Watch any of the Rambo sequels and you’ll notice that Rambo is basically invincible. He’s a tough guy who can solve problems himself and take out all the bad guys who face him. Now look at Katniss, the hero in “The Hunger Games.” She’s a tough girl who knows how to hunt, but she can’t take out everyone by herself. What makes “The Hunger Games” more interesting than all those Rambo sequels? The key is making your hero vulnerable.
In any movie, you know the hero can’t die early in the movie or else there would be no story. However, you want to create the illusion that the hero could die early, or at least get seriously hurt. No matter how many bullets fly at Rambo, he always manages to find a way to mow down dozens of men with a machine gun while those same men can’t seem to hit him with those same types of machine guns. As a result, while watching Rambo wipe out entire armies single-handedly is interesting, it’s far less engaging than watching a vulnerable hero like Katniss survive “The Hunger Games.”
Katniss has plenty of people helping her survive the battle to the death. First, she has a little girl name Rue who follows her and points out a hornet’s nest that she can use to drop on her attackers. Later, Peeta comes back to tell her to run away to safety as he’s been secretly trying to protect her all this time. While the gamekeeper considers finding a way to kill Katniss, the previous District 12 winner pleads to let her live and use the star-crossed lover idea to make the games more interesting. This mentor later sends medicine to heal Katniss’s leg and soup to help Peeta regain his strength. Katniss isn’t an invincible killing machine, but a vulnerable human being who’s always on the verge of nearly dying, but survives through the help of her numerous allies. Those allies help her, but Katniss takes advantage and takes action to defeat another villain.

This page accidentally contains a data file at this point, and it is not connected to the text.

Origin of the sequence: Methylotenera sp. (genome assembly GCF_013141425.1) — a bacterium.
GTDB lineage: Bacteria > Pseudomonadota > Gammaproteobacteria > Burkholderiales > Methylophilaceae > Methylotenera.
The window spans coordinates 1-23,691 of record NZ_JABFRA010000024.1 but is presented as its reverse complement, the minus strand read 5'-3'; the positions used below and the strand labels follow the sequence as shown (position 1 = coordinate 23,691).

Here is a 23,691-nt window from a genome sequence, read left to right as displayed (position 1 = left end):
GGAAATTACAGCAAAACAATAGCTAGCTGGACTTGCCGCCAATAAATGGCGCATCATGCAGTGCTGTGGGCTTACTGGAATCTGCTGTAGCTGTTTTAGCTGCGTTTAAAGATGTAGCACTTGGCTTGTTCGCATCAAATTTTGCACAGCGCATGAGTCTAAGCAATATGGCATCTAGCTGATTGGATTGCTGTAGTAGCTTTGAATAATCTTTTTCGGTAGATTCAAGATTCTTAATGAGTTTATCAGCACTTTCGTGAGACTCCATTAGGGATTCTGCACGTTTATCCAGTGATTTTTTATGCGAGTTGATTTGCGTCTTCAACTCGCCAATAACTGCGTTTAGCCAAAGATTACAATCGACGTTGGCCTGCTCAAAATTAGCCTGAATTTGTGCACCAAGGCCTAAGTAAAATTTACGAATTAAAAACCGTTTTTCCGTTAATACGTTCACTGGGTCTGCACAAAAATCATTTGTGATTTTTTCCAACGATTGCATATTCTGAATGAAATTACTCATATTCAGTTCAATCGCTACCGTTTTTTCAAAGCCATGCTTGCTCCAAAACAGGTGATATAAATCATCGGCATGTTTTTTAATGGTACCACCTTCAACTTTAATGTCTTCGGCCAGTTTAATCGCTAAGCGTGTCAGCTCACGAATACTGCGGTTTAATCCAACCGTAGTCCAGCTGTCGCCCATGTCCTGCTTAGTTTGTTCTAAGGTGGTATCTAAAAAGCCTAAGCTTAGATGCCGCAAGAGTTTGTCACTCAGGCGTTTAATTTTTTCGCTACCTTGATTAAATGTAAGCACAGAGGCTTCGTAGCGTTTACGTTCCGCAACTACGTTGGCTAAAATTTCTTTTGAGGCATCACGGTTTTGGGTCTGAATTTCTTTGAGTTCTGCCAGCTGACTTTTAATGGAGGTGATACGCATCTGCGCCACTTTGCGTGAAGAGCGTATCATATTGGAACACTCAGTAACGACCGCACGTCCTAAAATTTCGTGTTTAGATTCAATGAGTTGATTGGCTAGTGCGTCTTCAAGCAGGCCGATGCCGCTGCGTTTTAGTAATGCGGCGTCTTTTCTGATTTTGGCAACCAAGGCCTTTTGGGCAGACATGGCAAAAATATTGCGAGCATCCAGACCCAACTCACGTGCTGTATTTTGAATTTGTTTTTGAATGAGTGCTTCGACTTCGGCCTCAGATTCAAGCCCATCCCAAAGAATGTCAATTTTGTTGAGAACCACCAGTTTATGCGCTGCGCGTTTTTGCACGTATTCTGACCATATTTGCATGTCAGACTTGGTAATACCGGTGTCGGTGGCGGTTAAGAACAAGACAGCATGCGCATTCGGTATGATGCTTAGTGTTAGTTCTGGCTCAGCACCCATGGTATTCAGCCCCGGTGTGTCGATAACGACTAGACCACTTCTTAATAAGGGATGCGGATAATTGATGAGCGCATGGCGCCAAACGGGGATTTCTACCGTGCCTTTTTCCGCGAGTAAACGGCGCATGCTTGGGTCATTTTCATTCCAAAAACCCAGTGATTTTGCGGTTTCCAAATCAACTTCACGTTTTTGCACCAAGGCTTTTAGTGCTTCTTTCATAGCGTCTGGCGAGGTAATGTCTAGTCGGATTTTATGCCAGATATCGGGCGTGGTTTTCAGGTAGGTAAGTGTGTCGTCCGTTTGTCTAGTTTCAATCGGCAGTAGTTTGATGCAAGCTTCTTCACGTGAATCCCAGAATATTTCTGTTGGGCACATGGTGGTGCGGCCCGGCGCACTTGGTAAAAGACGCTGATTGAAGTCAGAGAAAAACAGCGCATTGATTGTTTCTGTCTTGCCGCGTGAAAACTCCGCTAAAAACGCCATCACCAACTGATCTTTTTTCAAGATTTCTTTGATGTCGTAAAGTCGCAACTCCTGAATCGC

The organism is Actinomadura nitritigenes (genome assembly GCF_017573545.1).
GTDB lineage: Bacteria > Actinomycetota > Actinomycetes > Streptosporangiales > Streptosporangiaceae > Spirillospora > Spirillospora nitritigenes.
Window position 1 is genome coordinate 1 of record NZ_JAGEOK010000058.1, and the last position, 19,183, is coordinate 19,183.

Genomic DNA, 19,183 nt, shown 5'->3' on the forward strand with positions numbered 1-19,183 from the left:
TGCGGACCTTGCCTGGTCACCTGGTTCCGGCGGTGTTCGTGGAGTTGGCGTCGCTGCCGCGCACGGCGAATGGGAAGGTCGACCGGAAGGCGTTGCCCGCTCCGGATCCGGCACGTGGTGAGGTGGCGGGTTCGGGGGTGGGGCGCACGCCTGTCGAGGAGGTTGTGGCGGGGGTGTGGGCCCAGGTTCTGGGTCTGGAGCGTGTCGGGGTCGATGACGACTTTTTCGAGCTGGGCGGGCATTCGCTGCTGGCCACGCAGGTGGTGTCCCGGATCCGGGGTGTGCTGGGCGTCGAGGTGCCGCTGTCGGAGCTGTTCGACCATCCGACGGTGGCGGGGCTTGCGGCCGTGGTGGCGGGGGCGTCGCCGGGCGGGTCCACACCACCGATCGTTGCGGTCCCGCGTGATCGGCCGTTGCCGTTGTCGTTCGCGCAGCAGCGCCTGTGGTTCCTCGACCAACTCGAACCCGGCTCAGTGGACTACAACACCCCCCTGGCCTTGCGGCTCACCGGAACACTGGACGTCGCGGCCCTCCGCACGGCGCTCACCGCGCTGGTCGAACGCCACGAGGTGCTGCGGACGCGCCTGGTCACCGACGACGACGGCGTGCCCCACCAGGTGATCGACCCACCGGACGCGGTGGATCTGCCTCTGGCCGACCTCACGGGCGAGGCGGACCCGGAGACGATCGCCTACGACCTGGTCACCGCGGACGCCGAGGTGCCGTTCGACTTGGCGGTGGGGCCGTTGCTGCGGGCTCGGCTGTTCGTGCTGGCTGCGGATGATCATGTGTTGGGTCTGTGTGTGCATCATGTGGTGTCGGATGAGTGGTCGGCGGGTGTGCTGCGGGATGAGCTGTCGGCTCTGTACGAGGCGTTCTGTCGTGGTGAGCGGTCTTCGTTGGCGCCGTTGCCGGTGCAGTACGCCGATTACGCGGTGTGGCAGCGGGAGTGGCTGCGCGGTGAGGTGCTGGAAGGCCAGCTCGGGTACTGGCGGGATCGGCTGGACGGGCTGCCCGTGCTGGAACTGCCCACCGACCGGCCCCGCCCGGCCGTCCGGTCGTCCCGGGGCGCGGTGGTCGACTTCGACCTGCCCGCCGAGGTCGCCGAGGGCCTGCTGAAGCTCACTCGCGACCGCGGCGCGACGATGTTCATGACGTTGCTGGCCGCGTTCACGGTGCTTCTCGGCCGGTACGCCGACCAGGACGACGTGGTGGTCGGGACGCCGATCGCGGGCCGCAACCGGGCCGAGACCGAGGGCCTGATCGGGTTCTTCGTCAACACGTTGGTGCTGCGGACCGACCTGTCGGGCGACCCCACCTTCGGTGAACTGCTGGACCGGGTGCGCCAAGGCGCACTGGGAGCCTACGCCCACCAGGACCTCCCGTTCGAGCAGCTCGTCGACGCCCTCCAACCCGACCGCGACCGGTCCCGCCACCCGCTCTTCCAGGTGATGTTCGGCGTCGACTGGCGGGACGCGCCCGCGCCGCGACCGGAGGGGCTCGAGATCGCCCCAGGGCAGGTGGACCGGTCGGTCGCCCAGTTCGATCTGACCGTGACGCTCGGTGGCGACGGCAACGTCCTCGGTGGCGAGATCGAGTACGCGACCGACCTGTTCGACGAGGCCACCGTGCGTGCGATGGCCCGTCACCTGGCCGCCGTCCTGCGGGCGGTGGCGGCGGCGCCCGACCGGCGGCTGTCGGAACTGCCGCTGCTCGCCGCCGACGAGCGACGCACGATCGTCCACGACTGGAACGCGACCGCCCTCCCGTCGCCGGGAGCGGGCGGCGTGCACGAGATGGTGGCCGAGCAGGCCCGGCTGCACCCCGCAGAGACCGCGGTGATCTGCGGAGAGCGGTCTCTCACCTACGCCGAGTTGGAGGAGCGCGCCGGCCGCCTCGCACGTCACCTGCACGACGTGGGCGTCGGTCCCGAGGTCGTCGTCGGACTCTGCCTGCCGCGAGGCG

Where Rambo can survive with no friends, Katniss can’t survive without the help of multiple friends, but it’s those friends that give “The Hunger Games” more depth because now you have multiple characters working towards their own minor goals as they help Katniss survive. Suddenly, these minor characters seem more real and fully fleshed out while the secondary characters in Rambo sequels seem like cardboard characters that exist solely to advice the plot.
You want a vulnerable hero who needs the help of multiple allies. You don’t want a Rambo killing machine who needs no one because then there’s no room for growth or development as the hero evolves with the audience. The more your hero needs help but uses that help wisely, the more likable your hero will be, and that makes your hero and all his or her allies that much more interesting, which makes your story stronger in the end.